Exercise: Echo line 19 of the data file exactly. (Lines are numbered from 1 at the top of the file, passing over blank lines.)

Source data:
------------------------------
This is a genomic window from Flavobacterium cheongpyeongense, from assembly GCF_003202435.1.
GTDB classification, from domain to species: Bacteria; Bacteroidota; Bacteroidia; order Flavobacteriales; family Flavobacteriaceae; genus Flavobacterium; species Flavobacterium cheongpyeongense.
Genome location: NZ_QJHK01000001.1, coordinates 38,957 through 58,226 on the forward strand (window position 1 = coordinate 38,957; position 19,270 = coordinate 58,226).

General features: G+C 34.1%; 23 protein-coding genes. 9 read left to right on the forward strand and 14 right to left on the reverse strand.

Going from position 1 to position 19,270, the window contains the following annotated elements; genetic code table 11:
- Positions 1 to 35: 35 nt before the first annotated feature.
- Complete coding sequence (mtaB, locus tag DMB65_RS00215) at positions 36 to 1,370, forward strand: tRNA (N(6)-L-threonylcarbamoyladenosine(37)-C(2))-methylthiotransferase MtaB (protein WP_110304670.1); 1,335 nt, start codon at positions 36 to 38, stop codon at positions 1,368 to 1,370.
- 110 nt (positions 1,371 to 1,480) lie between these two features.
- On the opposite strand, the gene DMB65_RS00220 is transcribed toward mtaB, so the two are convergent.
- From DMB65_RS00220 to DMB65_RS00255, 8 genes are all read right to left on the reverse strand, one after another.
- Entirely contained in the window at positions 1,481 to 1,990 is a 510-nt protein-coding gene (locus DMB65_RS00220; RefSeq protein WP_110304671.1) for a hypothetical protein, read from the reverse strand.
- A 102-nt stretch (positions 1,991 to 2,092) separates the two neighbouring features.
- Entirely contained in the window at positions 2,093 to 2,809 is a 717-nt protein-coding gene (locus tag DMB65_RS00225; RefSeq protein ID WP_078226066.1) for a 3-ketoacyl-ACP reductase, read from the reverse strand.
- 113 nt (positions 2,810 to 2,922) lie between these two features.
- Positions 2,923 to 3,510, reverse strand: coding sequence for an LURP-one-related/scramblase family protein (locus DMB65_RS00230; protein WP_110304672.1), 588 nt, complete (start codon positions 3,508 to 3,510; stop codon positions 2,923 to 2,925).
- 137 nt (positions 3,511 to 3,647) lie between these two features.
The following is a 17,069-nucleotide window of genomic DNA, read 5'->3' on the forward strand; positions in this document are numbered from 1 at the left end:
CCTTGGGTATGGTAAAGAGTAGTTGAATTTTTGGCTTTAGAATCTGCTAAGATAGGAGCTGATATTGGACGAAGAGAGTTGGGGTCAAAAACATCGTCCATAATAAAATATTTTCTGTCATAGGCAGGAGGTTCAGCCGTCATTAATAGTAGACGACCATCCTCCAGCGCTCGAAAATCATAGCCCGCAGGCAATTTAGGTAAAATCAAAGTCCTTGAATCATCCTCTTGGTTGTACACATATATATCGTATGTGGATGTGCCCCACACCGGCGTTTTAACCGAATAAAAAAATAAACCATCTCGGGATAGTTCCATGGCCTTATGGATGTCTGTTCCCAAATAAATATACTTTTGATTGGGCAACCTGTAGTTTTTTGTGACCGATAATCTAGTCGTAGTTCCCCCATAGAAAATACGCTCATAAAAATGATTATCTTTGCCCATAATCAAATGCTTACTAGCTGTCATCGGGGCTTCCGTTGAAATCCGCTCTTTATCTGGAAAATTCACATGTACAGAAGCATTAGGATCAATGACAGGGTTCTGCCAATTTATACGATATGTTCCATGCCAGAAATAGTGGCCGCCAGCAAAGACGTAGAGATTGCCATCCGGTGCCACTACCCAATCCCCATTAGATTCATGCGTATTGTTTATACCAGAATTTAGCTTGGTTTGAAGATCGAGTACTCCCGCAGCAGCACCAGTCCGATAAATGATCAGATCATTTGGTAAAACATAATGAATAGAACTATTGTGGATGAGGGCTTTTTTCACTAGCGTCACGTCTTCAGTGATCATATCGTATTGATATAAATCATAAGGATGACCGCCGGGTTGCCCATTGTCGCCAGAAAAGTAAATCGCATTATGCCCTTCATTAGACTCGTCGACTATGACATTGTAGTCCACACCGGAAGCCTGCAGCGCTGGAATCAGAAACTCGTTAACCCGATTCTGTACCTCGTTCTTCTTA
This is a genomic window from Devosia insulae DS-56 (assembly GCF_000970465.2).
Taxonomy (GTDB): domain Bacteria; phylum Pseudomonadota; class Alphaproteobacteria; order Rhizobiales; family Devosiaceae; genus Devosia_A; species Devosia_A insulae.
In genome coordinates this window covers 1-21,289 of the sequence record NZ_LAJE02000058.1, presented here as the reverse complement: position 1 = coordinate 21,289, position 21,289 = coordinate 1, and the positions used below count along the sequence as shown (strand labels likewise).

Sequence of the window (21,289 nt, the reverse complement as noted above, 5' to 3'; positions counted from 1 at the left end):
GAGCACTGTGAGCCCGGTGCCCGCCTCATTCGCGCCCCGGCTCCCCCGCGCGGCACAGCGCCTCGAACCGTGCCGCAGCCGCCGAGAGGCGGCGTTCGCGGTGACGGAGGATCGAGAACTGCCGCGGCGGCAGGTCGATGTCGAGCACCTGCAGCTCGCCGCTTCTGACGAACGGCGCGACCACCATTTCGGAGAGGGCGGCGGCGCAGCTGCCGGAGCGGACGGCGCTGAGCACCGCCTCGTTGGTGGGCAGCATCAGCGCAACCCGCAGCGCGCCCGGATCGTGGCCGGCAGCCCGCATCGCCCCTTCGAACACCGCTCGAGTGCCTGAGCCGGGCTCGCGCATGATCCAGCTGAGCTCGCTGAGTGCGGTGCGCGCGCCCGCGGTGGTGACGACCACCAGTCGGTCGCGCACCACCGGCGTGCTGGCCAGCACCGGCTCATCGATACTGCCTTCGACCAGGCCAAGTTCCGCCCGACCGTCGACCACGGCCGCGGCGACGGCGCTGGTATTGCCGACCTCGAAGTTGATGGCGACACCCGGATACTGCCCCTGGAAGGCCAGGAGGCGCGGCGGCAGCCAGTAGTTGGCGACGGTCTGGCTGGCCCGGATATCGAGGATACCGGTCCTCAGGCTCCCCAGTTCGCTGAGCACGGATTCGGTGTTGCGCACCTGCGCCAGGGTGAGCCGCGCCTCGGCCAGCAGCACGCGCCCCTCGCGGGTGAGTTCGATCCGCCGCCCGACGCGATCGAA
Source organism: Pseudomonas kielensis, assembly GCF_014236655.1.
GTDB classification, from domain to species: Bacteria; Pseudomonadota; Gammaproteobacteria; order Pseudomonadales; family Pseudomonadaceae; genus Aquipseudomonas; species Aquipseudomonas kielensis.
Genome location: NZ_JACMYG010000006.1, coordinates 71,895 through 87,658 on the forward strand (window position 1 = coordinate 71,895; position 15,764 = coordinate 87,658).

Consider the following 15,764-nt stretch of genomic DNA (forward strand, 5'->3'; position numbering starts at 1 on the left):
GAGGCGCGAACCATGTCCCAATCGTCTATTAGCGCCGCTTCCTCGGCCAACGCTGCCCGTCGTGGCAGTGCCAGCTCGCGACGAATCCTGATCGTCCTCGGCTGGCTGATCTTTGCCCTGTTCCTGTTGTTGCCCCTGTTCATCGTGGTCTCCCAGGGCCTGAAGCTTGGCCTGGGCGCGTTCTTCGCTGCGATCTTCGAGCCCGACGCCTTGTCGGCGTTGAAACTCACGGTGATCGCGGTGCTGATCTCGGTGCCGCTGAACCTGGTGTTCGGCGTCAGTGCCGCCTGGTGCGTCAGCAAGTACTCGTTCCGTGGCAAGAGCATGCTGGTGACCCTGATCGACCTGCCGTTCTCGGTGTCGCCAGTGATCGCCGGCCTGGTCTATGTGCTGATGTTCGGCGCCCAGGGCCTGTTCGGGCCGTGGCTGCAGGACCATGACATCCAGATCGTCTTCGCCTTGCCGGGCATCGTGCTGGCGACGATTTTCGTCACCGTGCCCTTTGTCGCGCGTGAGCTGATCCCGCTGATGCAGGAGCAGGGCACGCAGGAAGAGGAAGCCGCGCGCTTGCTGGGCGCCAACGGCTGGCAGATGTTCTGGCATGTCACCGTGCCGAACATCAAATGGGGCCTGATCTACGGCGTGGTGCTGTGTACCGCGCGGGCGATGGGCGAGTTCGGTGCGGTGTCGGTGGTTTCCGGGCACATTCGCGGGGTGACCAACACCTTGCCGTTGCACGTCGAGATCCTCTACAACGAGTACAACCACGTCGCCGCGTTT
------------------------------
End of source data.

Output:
This is a genomic window from Devosia insulae DS-56 (assembly GCF_000970465.2).